Share this article on:

Serine Antiproteinase Administration Preserves Innate Superoxide Dismutase Levels After Acid Aspiration and Hyperoxia but Does Not Decrease Lung Injury

Nader, Nader D. MD, PhD*; Davidson, Bruce A. BS*; Tait, Alan R. PhD§; Holm, Bruce A. PhD; Knight, Paul R. MD, PhD*†

doi: 10.1213/01.ANE.0000152188.65226.FE
Critical Care And Trauma: Research Report

Acute lung injury after acid aspiration and increased ambient oxygen result in significant oxidative damage to the lungs. Lung antioxidant levels are also reduced. Because levels of serine proteinases in the airspaces are also dramatically increased, we hypothesized that these enzymes play a role in degrading lung antioxidants. Rats were treated with a serine proteinase inhibitor, aprotinin, before pulmonary aspiration of acid in the presence of increased ambient oxygen (hyperoxia). Lung Cu/Zn and Mn superoxide dismutase (SOD) activity (by colorimetric assay) and Cu/Zn SOD immune reactive protein (enzyme-linked immunosorbent assay) were assayed. The effects of antiproteinase treatment on acute lung injury were also assessed. Total SOD, Cu/Zn SOD, and Cu/Zn SOD antigenic protein levels were decreased in animals after acid aspiration and hyperoxia. However, Mn SOD activity was unchanged. The decrease in Cu/Zn SOD was attenuated in animals, where serine proteinase activity was inhibited. However, antiproteinase treatment did not decrease acute pulmonary injury, as assessed by leakage of radiolabeled albumin into the lung (permeability index), arterial blood gases, and markers of acute inflammation (pulmonary myeloperoxidase activity, a surrogate neutrophilic marker, and inflammatory cytokine profiles). We conclude that production of serine proteinases play a major role in degrading Cu/Zn SOD, thereby decreasing pulmonary antioxidant capacity. However, the role this plays in the pathogenesis of the acute lung injury is not clear.

IMPLICATIONS: Both protease activity and oxidative stress are increased in neutrophil-dependent acute lung injury after acid aspiration. We studied the interaction of increased protease activity with innate antioxidant capacity of the lung (superoxide dismutase) as a potential therapeutic strategy to decrease the extent of the acute injury and pulmonary cytokine response.

Departments of *Anesthesiology, †Microbiology, and ‡Pharmacology, State University of New York at Buffalo; and §Department of Anesthesiology, University of Michigan, Ann Arbor

Supported, in part, by NIH grant H48889 awarded to PRK.

Accepted for publication November 16, 2004.

Address correspondence and reprint requests to Nader D. Nader, MD, PhD, Associate Professor of Anesthesiology, Pathology, and Anatomical Sciences, SUNY at Buffalo, VA Western NY Healthcare System, 3495 Bailey Ave., Buffalo, NY 14215. Address e-mail to

Gastric aspiration during the perioperative period is a major risk factor in the development of postoperative acute respiratory distress syndrome (1). The acute lung injury caused by acid aspiration is neutrophil-dependent and associated with large increases in serine proteinases. These enzymes seem to be involved in the pathogenesis of the lung injury (2,3). We demonstrated that intratracheal instillation of low pH saline “primes” the lungs to the deleterious effects of increased ambient oxygen concentrations (hyperoxia) (4–6). The additional lung injury caused by concomitant exposure to hyperoxia, as assessed by a number of functional variables, is mediated, in part, by the endogenous generation of reactive species of oxygen (ROS) (7). This hyperoxia-induced component can be effectively decreased by the administration of deferoxamine, an iron chelator, which inhibits the generation of ROS (4,5).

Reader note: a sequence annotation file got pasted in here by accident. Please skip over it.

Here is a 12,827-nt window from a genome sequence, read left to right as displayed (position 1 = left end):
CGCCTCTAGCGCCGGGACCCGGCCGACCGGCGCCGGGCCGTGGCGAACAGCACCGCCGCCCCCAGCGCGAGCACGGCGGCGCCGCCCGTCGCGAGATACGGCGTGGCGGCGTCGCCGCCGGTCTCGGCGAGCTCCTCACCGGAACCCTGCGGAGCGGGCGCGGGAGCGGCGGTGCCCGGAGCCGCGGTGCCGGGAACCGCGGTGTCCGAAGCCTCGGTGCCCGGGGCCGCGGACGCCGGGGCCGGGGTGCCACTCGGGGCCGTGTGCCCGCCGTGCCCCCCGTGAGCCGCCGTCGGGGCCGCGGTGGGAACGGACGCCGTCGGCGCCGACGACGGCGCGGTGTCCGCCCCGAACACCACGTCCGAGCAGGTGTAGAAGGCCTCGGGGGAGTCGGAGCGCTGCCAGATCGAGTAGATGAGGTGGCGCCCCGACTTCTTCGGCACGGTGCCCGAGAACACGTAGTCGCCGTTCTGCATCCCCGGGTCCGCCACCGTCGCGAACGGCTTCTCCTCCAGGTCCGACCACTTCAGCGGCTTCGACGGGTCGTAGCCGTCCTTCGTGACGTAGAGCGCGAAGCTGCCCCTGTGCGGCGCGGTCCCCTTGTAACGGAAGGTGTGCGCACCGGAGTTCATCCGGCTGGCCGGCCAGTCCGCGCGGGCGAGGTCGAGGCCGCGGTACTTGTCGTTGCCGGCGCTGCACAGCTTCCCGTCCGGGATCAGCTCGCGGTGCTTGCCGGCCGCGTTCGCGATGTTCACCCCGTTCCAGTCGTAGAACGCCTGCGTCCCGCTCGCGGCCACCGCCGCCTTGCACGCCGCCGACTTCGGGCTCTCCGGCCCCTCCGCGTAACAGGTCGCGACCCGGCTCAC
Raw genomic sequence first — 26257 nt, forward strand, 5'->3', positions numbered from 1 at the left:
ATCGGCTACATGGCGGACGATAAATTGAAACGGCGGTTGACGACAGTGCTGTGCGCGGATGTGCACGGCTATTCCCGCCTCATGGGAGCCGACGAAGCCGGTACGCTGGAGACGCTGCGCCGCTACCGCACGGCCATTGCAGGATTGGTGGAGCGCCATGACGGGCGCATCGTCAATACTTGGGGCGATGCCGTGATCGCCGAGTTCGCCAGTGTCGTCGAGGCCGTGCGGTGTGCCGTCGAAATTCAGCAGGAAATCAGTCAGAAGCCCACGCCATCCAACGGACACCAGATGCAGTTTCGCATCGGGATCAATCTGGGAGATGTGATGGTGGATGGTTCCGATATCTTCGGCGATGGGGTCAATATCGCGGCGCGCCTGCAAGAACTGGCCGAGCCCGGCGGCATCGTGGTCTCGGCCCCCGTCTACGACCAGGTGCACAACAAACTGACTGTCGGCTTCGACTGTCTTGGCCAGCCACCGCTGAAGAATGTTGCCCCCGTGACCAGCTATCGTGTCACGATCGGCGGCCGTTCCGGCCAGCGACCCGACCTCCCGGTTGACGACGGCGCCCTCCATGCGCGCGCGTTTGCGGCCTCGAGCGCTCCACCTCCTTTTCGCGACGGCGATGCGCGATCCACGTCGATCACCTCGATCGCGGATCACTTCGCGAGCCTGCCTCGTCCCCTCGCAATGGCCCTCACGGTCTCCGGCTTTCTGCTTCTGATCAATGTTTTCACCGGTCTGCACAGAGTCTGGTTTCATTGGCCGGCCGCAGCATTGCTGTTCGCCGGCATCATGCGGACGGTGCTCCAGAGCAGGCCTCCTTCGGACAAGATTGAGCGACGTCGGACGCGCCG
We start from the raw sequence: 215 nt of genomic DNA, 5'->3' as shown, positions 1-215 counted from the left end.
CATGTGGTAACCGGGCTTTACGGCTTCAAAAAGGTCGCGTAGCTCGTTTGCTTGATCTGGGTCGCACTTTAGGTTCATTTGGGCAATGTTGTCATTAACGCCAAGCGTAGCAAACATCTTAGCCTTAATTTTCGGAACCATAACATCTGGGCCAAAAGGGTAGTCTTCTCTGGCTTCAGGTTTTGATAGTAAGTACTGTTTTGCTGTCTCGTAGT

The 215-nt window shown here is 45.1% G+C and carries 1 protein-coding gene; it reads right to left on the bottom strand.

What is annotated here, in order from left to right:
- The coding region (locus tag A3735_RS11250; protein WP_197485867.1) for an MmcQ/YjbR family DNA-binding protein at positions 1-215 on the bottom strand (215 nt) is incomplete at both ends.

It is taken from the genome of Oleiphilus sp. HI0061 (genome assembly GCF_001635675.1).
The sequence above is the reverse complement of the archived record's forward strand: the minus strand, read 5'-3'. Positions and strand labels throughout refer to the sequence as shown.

We also demonstrated that lung antioxidant levels, as assessed by the capacity of lung tissue to inhibit standardized oxidant generation, are decreased after acid aspiration (7). This variable reflects the ability of the organ to resist oxidative stress and is further decreased in the presence of hyperoxia (7). The antioxidant reserve capacity primarily represents the sum of the innate antioxidants capable of scavenging ROS and includes the recognized isoforms of superoxide dismutase (SOD), catalase, glutathione peroxidase, ascorbic acid, and multiple amino acids. We hypothesized that inactivation of SOD activity is, in part, responsible for the decrease in lung antioxidant capacity.

We hypothesized that serine proteinases released in response to acid aspiration are responsible for degradation of this antioxidant enzyme. Aprotinin is a nonspecific serine proteinase inhibitor that decreases several cellular and chemical effector responses associated with acute inflammation (8,9). Clinically, in addition to decreasing surgical bleeding, this drug also diminishes diffuse inflammatory elements associated with cardiopulmonary bypass surgery. These findings raise the question as to whether aprotinin may be beneficial in attenuating acute inflammatory organ damage. The results are not conclusive. Thus, we undertook a study of this drug in a model of acute inflammatory lung injury.